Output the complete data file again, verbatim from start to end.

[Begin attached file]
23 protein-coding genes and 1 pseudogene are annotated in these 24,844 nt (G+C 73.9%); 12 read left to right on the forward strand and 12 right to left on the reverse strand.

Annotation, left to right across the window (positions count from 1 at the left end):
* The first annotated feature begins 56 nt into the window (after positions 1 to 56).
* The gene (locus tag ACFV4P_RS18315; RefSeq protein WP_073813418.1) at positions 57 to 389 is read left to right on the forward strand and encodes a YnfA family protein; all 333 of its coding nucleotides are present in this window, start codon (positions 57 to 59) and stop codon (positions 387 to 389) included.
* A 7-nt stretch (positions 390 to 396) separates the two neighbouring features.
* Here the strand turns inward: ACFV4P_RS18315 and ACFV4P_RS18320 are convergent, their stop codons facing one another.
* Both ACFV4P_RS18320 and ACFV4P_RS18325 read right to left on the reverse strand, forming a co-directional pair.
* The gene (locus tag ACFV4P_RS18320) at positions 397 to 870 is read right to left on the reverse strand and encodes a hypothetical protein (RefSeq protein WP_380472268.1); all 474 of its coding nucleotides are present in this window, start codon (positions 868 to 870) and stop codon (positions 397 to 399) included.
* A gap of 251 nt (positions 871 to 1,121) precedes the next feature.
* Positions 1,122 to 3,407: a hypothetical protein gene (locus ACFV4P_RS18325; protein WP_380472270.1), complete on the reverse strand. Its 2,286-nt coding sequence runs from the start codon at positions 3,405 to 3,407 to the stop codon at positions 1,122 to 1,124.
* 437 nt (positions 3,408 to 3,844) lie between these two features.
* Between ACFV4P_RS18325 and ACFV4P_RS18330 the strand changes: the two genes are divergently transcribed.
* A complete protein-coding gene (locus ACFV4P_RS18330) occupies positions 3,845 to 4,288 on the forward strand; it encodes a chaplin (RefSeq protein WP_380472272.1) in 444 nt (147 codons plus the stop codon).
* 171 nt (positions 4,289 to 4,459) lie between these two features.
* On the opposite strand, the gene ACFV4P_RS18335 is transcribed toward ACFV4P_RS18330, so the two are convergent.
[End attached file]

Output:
23 protein-coding genes and 1 pseudogene are annotated in these 24,844 nt (G+C 73.9%); 12 read left to right on the forward strand and 12 right to left on the reverse strand.

Annotation, left to right across the window (positions count from 1 at the left end):
* The first annotated feature begins 56 nt into the window (after positions 1 to 56).
* The gene (locus tag ACFV4P_RS18315; RefSeq protein WP_073813418.1) at positions 57 to 389 is read left to right on the forward strand and encodes a YnfA family protein; all 333 of its coding nucleotides are present in this window, start codon (positions 57 to 59) and stop codon (positions 387 to 389) included.
* A 7-nt stretch (positions 390 to 396) separates the two neighbouring features.
* Here the strand turns inward: ACFV4P_RS18315 and ACFV4P_RS18320 are convergent, their stop codons facing one another.
* Both ACFV4P_RS18320 and ACFV4P_RS18325 read right to left on the reverse strand, forming a co-directional pair.
* The gene (locus tag ACFV4P_RS18320) at positions 397 to 870 is read right to left on the reverse strand and encodes a hypothetical protein (RefSeq protein WP_380472268.1); all 474 of its coding nucleotides are present in this window, start codon (positions 868 to 870) and stop codon (positions 397 to 399) included.
* A gap of 251 nt (positions 871 to 1,121) precedes the next feature.
* Positions 1,122 to 3,407: a hypothetical protein gene (locus ACFV4P_RS18325; protein WP_380472270.1), complete on the reverse strand. Its 2,286-nt coding sequence runs from the start codon at positions 3,405 to 3,407 to the stop codon at positions 1,122 to 1,124.
* 437 nt (positions 3,408 to 3,844) lie between these two features.
* Between ACFV4P_RS18325 and ACFV4P_RS18330 the strand changes: the two genes are divergently transcribed.
* A complete protein-coding gene (locus ACFV4P_RS18330) occupies positions 3,845 to 4,288 on the forward strand; it encodes a chaplin (RefSeq protein WP_380472272.1) in 444 nt (147 codons plus the stop codon).
* 171 nt (positions 4,289 to 4,459) lie between these two features.
* On the opposite strand, the gene ACFV4P_RS18335 is transcribed toward ACFV4P_RS18330, so the two are convergent.